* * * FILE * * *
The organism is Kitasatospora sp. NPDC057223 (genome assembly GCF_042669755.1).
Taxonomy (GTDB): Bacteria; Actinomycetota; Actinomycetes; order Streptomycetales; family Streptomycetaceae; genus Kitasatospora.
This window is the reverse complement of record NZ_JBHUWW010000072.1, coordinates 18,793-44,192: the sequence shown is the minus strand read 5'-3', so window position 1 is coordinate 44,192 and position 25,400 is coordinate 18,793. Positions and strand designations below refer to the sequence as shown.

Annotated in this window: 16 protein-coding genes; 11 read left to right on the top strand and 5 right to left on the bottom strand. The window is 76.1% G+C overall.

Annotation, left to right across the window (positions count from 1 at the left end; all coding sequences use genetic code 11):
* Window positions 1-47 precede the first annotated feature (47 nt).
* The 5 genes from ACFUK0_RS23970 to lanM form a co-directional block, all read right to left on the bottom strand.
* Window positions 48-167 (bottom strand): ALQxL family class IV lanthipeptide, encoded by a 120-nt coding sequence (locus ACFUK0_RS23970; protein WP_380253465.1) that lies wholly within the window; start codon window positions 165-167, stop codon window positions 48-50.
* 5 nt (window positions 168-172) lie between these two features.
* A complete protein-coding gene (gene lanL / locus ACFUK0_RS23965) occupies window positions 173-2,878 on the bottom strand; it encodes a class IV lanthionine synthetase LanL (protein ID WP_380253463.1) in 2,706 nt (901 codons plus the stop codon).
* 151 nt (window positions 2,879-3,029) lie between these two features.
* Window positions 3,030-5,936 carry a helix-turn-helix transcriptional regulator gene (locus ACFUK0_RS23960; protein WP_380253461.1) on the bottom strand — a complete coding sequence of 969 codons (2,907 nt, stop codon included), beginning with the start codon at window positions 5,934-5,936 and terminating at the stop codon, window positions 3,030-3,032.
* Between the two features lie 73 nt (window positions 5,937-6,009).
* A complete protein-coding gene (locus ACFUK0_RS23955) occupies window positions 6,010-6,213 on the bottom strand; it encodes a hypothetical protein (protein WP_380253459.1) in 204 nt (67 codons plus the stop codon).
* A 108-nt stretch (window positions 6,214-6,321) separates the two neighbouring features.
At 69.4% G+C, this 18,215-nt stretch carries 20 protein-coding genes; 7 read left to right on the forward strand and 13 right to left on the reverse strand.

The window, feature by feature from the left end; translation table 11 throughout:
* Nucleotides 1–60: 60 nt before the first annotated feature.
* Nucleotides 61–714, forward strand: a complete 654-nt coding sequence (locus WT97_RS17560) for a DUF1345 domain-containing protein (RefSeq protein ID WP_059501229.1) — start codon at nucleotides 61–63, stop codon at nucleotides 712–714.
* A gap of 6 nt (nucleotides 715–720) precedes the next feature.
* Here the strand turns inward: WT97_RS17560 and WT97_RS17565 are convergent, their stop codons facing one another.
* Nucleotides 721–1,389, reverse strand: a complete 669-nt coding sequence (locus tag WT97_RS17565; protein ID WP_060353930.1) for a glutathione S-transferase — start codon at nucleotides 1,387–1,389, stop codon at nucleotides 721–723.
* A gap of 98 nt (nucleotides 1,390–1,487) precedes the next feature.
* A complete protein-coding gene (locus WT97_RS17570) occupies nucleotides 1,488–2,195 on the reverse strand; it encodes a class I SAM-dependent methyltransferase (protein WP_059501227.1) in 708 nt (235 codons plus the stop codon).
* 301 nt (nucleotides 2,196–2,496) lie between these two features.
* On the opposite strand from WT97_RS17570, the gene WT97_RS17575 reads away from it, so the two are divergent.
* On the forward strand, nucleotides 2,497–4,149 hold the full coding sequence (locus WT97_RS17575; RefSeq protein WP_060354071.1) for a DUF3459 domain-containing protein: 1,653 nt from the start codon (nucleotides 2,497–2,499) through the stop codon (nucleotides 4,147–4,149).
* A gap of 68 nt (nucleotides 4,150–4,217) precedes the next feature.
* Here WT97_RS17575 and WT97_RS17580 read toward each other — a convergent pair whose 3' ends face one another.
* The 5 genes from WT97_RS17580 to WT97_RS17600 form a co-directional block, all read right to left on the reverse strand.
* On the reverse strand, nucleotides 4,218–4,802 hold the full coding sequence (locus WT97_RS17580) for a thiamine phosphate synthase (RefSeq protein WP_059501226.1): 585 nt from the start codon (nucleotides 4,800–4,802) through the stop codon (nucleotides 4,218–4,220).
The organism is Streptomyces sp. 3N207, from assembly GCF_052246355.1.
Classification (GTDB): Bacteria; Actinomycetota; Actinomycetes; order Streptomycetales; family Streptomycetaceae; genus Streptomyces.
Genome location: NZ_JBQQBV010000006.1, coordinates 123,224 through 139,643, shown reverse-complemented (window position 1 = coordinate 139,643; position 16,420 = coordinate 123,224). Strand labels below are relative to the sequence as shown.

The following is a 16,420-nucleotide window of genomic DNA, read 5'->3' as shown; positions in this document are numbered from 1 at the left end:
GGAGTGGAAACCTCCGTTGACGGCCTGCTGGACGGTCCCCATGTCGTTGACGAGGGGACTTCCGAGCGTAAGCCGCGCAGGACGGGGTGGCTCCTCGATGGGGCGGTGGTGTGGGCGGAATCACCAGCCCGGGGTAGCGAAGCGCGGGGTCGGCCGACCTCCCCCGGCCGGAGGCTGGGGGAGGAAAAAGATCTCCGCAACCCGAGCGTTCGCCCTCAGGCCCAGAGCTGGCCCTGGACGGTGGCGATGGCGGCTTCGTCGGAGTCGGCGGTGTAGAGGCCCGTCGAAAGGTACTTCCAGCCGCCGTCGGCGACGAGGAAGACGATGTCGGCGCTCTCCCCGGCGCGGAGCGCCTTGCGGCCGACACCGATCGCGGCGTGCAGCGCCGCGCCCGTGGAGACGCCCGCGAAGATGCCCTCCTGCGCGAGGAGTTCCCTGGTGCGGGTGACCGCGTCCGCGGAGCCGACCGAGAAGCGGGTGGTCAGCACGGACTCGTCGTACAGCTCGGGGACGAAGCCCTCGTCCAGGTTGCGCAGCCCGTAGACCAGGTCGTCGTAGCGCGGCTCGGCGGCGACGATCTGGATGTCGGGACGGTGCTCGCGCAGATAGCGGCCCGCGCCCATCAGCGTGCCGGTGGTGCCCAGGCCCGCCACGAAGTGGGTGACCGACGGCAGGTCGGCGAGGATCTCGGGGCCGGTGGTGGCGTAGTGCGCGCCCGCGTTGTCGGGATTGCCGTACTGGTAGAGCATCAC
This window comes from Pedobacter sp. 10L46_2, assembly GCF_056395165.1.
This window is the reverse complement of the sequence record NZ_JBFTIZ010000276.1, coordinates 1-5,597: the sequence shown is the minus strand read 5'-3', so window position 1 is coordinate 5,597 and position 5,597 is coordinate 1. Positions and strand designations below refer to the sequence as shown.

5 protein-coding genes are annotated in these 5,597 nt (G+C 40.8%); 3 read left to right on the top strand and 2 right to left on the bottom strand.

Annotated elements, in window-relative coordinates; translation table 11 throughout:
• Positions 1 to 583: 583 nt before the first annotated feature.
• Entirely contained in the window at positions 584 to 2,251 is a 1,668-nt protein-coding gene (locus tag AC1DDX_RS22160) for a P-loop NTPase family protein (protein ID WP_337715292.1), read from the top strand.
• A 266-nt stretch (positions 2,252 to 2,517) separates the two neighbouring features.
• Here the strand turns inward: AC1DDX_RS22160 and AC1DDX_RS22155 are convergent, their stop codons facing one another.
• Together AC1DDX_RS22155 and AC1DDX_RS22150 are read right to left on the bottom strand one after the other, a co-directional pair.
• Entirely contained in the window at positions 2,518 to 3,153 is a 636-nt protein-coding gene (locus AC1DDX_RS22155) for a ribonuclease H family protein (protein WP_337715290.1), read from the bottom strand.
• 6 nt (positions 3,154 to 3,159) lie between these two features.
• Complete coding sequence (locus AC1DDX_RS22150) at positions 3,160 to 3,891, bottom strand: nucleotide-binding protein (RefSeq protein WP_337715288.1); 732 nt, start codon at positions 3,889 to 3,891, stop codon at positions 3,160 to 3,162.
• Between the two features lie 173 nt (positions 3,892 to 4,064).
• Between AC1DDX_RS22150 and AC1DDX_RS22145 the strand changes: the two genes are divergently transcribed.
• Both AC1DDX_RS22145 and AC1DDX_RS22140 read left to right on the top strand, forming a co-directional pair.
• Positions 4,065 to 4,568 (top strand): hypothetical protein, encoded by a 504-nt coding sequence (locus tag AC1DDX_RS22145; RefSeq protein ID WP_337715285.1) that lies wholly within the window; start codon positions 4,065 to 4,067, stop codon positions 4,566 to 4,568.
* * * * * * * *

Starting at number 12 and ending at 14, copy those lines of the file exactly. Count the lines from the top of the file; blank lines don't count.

* Window positions 3,030-5,936 carry a helix-turn-helix transcriptional regulator gene (locus ACFUK0_RS23960; protein WP_380253461.1) on the bottom strand — a complete coding sequence of 969 codons (2,907 nt, stop codon included), beginning with the start codon at window positions 5,934-5,936 and terminating at the stop codon, window positions 3,030-3,032.
* Between the two features lie 73 nt (window positions 5,937-6,009).
* A complete protein-coding gene (locus ACFUK0_RS23955) occupies window positions 6,010-6,213 on the bottom strand; it encodes a hypothetical protein (protein WP_380253459.1) in 204 nt (67 codons plus the stop codon).